FORT LAUDERDALE, Fla. — A South Florida community college student owns an associate’s degree with a concentration in biological science, has a 4.0 grade-point average -- and she’s only 12 years old.
Sawsan Ahmed graduated from Broward College on Wednesday, becoming the youngest graduate in the school’s 61-year history, the Miami Herald reported. The previous mark was held by a 15-year-old, according to the newspaper.
Ahmed will attend the University of Florida in January, where she will study microbiology and cell science, according to the Herald.
“It was awesome. I’m so happy,” Sawsan told the newspaper said after the graduation ceremony.
She said her favorite part of her ceremony was when Broward College President Gregory Adam Haile recognized her on stage.
“Thank you, Sawsan, you have helped us demonstrate that Broward College can support the dreams, regardless of age or academic pursuits,” Haile said.
Ahmed was only 10 when she attended her first in-person biology lab on campus, WTVJ-TV reported.
During the lab, the professor asked students to find an object and swab it for bacteria. While most students wiped their desks or cellphone, Ahmed pulled out her white teddy bear, Ben, and swabbed it, the Herald reported.
One of Ahmed’s puzzled classmates then asked her age.
“Ten,” she said.
“The first course that I took in person and the only course I took in person was my biology lab, and everyone was staring at me the entire time,” Ahmed told WSVN-TV.
At first glance, Ahmed looks like many other 12-year-old girls. She wears ponytails styled by her mother, enjoys video games like Minecraft and Disney movies, the Herald reported.
Ahmed enrolled at Broward College in January 2018, choosing dual enrollment so she could receive her high school diploma at the same time, the newspaper reported.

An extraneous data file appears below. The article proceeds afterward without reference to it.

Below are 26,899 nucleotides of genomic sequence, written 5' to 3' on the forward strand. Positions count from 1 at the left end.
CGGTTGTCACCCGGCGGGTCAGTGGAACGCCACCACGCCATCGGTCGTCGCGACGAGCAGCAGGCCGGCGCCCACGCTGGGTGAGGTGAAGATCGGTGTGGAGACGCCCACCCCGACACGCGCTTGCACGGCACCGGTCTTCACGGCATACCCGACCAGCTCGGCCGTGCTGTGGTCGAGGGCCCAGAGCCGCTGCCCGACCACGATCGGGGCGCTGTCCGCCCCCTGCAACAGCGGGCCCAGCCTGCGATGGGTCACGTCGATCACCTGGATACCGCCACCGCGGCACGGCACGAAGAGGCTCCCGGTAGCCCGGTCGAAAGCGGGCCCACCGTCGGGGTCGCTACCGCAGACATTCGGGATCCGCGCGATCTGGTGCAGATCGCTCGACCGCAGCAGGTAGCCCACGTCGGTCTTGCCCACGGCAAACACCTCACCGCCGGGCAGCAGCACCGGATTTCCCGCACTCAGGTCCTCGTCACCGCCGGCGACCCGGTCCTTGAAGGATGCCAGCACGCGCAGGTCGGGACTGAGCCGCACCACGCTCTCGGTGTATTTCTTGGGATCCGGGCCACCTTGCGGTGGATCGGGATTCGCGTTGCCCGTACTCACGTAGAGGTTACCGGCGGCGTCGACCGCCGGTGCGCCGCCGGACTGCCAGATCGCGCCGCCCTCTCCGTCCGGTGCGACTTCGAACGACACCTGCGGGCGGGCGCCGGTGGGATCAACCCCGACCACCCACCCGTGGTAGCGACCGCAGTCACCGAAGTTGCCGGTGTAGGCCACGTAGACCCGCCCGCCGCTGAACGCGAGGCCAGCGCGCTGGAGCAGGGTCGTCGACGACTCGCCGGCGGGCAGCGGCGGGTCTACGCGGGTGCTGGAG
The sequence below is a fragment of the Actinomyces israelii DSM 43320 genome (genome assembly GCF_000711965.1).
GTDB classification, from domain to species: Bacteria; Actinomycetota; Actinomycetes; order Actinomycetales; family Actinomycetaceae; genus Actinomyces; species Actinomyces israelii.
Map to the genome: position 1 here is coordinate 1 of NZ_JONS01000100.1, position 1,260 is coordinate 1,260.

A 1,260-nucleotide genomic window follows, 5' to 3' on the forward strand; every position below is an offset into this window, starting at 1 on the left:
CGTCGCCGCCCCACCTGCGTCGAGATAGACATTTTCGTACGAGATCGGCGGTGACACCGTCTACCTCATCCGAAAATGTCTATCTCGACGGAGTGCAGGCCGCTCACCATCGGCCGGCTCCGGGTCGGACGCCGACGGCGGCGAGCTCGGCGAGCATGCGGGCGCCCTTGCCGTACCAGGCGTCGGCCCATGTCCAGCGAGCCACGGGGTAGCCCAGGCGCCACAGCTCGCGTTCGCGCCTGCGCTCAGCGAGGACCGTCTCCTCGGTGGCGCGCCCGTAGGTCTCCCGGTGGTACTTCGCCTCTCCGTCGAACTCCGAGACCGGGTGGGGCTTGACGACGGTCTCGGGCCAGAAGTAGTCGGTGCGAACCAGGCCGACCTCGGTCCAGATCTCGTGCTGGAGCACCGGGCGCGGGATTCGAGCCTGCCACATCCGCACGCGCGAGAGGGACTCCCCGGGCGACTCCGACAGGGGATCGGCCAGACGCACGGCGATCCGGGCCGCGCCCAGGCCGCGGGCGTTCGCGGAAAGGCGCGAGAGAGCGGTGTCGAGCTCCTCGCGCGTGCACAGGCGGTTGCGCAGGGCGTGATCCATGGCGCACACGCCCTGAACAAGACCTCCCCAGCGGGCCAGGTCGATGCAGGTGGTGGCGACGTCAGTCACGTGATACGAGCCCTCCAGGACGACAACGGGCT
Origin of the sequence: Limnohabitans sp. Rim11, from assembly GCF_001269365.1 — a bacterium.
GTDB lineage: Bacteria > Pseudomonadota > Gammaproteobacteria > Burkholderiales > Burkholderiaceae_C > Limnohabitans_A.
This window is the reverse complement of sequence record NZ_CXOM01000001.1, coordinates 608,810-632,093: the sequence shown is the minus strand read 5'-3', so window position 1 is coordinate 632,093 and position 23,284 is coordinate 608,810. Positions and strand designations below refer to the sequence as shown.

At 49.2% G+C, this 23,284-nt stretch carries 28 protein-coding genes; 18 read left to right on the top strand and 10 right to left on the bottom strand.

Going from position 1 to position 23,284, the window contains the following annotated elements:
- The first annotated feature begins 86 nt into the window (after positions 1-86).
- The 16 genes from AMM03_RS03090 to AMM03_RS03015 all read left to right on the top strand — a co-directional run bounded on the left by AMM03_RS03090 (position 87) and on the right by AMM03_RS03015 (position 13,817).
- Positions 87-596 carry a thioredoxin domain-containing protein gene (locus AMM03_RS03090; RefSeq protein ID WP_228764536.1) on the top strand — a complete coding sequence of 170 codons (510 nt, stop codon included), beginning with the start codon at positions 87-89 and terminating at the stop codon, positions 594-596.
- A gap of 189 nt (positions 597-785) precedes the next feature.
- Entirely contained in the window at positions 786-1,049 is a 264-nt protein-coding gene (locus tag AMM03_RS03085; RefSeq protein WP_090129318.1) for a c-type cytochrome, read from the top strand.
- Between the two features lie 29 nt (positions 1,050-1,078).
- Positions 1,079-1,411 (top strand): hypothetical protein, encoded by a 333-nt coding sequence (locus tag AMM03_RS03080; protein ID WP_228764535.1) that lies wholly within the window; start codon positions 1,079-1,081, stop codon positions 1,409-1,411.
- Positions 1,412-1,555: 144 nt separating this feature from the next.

When she applied at the college, the computer drop-down menu for students’ year of birth stopped at 2006; Ahmed was born Jan. 14, 2009, according to the Herald.
When her mother, Jeena Santos Ahmed, who has a Ph.D from Brown University, took her to the campus to get her college ID, people assumed the girl had simply tagged along.
They were wrong.
In June 2021, her father, Wesam Ahmed, an oncologist at Cleveland Clinic Weston, was transferred to the clinic’s center in Abu Dhabi in the United Arab Emirates, the Herald reported. Sawsan Ahmed continued her education remotely; she will take part in the University of Florida’s online program and travel to the campus during the summer to participate in lab classes, the newspaper reported.
“There’s a study showing at artificial intelligence is more accurate than a radiologist at detecting cancer, so I want to someday, discover technology like that could potentially save many lives at one,” Sawsan Ahmed told WSVN.
Asked if she had any regrets about her rapid rise through college at such a young age, Sawsan Ahmed said no.
“There’s definitely nothing I’m missing out on,” she told the Herald. “I still get to do a lot of things people my age do. Going to college has just been something additional; it hasn’t been replacing my childhood in any way.”
Read the complete report in the Miami Herald.
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